Well, we find ourselves in a rather unique situation. For the first time ever we are not allowed back into Indonesia. Hopefully this is only a temporary setback! Our old permission (ie. visa) has expired and we’re waiting for the new visa to come through. In Indonesia we have a home, friends, a cat, a job, etc. . . but today we are not allowed back in. Sort of a strange feeling. Usually it’s no problem to cross borders. Just wave our passport at the immigration official on our way to baggage claim. Then life can continue on as normal. But that all comes to a screeching halt once your visa is expired.
Visas are usually the bane of a foreigner’s existence. I know a lot of people who have great difficulties just obtaining a 1 year visa for the country. What happens if you’re only given a couple months at a time? Several years ago I lived in Thailand. I had a tourist visa and every 30 days or so I had to exit the country, go to Burma, and come back in. I did this for about six months. I can’t imagine how it would be for the long term worker. What a pain!
Fortunately for me and Kim we haven’t experienced too many visa troubles. We’ve always had a pretty solid 1 year visa to let us in and out. This will be the fourth time we’ve had to go through this process. The first time- a student visa on Java, the second- a student visa on Sumatra, the third- a teaching visa, and now- a business development visa. Sometimes too there are heavy requirements from the visa sponsor. Your sponsor might require you to work a whole lot of hours just for the PRIVILEGE of working or living in the country. Ha! Imagine that. If you are sponsored through a university (for example) you might have to teach a whole bunch of hours. Or if it’s a community development visa you might get sucked into a bunch of projects you didn’t really come there to do. For us, though, last year I only had to teach about 8-12 hours a week. Not bad really.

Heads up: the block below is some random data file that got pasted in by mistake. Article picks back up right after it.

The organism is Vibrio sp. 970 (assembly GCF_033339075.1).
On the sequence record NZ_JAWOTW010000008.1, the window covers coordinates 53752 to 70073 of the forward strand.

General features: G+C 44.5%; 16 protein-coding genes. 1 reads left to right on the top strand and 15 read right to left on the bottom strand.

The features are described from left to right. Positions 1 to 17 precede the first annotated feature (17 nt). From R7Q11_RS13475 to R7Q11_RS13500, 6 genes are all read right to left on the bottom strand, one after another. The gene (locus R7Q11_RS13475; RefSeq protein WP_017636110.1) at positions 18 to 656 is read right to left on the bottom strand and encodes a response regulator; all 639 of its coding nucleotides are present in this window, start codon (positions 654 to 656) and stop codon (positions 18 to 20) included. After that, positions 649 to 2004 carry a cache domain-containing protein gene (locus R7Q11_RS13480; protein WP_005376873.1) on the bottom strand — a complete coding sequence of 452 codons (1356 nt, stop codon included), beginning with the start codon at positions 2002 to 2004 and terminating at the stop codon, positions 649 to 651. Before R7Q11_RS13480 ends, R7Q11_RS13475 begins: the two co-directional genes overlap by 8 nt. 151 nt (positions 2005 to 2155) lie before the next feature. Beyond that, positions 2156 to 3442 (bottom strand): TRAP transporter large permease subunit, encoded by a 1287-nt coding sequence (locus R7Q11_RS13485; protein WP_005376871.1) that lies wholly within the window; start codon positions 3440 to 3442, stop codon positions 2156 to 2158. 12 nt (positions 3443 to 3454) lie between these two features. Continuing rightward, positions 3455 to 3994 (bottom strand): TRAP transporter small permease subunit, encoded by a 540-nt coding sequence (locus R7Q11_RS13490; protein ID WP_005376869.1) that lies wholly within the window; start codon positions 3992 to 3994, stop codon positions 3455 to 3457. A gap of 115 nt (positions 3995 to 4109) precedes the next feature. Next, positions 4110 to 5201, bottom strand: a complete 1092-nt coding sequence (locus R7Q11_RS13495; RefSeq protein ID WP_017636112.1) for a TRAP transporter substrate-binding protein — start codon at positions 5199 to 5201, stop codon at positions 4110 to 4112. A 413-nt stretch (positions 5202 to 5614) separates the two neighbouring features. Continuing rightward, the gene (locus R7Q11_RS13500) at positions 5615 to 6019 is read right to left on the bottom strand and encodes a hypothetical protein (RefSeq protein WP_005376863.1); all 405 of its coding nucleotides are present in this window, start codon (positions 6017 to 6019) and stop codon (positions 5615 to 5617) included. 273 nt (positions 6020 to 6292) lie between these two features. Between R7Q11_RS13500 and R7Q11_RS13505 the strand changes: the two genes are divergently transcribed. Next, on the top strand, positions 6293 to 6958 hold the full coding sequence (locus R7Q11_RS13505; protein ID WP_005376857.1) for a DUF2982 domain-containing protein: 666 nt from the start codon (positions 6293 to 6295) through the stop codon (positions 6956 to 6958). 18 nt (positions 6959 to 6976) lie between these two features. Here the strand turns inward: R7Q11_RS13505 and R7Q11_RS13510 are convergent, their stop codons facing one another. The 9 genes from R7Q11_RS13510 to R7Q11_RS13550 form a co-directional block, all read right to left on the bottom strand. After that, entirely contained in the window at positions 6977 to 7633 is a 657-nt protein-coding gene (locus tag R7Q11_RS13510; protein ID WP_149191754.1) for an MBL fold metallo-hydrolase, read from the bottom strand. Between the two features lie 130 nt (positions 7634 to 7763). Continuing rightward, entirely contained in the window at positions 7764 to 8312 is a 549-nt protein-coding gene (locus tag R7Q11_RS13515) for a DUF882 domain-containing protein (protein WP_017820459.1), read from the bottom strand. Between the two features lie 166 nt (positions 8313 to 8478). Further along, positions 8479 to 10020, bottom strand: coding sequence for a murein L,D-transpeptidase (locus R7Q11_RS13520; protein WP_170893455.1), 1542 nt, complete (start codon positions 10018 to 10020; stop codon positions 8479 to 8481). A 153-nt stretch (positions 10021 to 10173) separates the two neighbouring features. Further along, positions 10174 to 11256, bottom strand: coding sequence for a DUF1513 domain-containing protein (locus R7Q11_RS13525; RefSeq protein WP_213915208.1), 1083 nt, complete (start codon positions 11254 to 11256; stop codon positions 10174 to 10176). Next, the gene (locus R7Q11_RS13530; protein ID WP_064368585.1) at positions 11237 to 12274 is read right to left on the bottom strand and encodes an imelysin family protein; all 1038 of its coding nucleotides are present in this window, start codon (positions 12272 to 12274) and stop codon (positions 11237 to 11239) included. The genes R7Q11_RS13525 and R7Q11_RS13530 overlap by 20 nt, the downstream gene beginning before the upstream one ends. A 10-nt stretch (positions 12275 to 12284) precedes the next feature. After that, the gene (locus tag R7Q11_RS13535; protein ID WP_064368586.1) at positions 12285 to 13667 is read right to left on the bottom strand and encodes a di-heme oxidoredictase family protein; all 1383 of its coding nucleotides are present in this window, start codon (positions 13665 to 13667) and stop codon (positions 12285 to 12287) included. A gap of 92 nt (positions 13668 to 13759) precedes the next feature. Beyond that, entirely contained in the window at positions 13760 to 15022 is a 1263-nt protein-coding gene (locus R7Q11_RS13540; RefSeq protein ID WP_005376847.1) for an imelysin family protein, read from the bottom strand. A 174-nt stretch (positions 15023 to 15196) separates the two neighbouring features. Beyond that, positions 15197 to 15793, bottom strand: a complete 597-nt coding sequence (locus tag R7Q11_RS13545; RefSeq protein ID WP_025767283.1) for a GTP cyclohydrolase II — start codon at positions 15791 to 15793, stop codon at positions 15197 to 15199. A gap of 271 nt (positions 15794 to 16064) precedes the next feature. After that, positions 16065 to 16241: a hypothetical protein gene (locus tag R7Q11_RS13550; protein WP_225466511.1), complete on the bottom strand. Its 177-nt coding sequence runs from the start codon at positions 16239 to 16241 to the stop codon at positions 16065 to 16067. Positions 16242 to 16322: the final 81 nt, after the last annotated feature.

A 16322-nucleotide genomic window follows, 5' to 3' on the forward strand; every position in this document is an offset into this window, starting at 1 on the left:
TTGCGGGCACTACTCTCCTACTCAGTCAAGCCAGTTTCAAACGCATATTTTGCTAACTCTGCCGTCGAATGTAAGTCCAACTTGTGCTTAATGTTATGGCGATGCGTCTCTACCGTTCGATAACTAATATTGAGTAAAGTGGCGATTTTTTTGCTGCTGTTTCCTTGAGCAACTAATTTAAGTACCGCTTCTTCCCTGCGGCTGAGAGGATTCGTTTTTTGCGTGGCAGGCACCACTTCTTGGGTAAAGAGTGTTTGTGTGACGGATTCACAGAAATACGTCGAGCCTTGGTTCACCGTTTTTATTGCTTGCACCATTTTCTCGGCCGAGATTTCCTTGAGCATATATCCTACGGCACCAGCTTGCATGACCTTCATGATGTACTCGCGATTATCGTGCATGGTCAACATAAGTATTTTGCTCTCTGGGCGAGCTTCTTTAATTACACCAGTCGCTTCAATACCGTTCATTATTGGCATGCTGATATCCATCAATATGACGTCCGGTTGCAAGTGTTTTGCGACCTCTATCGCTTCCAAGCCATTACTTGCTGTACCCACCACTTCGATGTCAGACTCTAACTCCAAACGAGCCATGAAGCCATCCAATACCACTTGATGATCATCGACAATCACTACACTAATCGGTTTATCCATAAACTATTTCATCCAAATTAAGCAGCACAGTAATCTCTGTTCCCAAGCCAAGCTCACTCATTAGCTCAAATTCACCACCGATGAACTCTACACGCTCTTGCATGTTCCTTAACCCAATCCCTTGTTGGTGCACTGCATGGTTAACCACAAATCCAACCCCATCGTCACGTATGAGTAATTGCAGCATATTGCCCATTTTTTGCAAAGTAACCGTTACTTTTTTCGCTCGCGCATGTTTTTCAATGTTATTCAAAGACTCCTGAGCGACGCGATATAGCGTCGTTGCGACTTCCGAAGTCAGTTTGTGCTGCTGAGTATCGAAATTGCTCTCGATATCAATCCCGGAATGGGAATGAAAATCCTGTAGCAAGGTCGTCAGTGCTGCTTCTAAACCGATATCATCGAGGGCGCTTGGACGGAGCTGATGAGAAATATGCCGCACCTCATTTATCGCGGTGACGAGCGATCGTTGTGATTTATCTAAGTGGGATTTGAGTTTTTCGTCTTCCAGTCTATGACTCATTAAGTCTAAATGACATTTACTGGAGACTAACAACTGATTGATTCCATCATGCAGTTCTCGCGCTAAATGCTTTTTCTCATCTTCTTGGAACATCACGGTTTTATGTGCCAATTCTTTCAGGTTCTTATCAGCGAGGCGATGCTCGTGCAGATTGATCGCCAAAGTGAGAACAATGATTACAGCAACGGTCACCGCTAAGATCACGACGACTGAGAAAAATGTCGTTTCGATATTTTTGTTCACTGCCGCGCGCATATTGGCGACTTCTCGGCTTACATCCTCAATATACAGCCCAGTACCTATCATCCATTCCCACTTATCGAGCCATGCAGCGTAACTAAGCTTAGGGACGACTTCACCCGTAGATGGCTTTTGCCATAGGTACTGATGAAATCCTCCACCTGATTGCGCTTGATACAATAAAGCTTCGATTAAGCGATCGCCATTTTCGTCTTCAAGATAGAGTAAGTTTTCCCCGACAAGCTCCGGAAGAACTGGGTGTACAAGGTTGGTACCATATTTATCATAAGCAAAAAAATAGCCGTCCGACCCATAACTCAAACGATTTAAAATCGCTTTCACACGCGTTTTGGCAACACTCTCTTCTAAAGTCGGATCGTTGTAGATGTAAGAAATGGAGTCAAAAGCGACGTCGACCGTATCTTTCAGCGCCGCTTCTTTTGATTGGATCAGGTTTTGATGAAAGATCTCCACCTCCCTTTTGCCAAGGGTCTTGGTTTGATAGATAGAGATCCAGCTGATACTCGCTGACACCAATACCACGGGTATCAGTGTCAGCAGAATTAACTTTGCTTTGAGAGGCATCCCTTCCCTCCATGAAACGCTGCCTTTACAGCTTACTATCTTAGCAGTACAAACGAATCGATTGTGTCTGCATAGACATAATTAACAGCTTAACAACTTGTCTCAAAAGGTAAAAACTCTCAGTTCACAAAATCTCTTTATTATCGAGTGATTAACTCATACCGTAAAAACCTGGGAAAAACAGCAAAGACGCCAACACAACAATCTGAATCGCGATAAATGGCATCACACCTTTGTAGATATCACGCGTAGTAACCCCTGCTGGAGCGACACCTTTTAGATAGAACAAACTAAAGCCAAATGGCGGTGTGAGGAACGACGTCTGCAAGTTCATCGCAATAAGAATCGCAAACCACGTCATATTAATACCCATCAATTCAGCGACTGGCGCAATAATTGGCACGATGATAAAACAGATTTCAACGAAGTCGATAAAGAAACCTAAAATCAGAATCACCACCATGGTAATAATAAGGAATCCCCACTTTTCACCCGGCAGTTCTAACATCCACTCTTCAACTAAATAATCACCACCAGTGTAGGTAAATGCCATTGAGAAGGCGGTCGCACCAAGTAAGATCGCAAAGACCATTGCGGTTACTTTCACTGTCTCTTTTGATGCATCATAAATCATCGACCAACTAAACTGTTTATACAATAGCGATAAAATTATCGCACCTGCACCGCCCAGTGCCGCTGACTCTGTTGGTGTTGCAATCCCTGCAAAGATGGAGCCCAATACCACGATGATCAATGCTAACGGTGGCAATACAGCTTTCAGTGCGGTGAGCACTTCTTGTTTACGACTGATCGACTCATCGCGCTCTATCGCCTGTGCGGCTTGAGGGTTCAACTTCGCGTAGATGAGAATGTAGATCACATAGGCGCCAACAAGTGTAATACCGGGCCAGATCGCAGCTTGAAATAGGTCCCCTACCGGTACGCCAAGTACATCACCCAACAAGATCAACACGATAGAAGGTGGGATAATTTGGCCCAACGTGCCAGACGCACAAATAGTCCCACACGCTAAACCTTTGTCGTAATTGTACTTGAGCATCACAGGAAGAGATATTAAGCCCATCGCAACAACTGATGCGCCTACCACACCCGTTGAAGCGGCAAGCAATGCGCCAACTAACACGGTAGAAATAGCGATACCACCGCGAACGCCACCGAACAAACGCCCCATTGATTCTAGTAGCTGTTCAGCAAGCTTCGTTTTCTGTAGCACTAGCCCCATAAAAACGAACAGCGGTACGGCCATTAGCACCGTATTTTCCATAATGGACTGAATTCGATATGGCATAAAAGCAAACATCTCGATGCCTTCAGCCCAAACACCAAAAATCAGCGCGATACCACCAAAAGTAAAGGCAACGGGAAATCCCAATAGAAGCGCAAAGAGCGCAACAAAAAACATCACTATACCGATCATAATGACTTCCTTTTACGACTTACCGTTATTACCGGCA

But the fact that we don’t have the visa in our passports right now makes us feel kind of stranded. We’re not stressing about it- God’s got it all under His control- but we have taken our liberty for granted. It feels different when all of a sudden we’re not eligible to come back in. It really makes me value our time there a little more. You always value things more after you lose it, right? Our time in Indonesia is not free. The “payment” comes in the form of a little sticker that immigration officials look at when I walk across their border. That says we’re “valid”. We have 1 year and the clock is ticking. Better make the most of our access while it’s ours to have!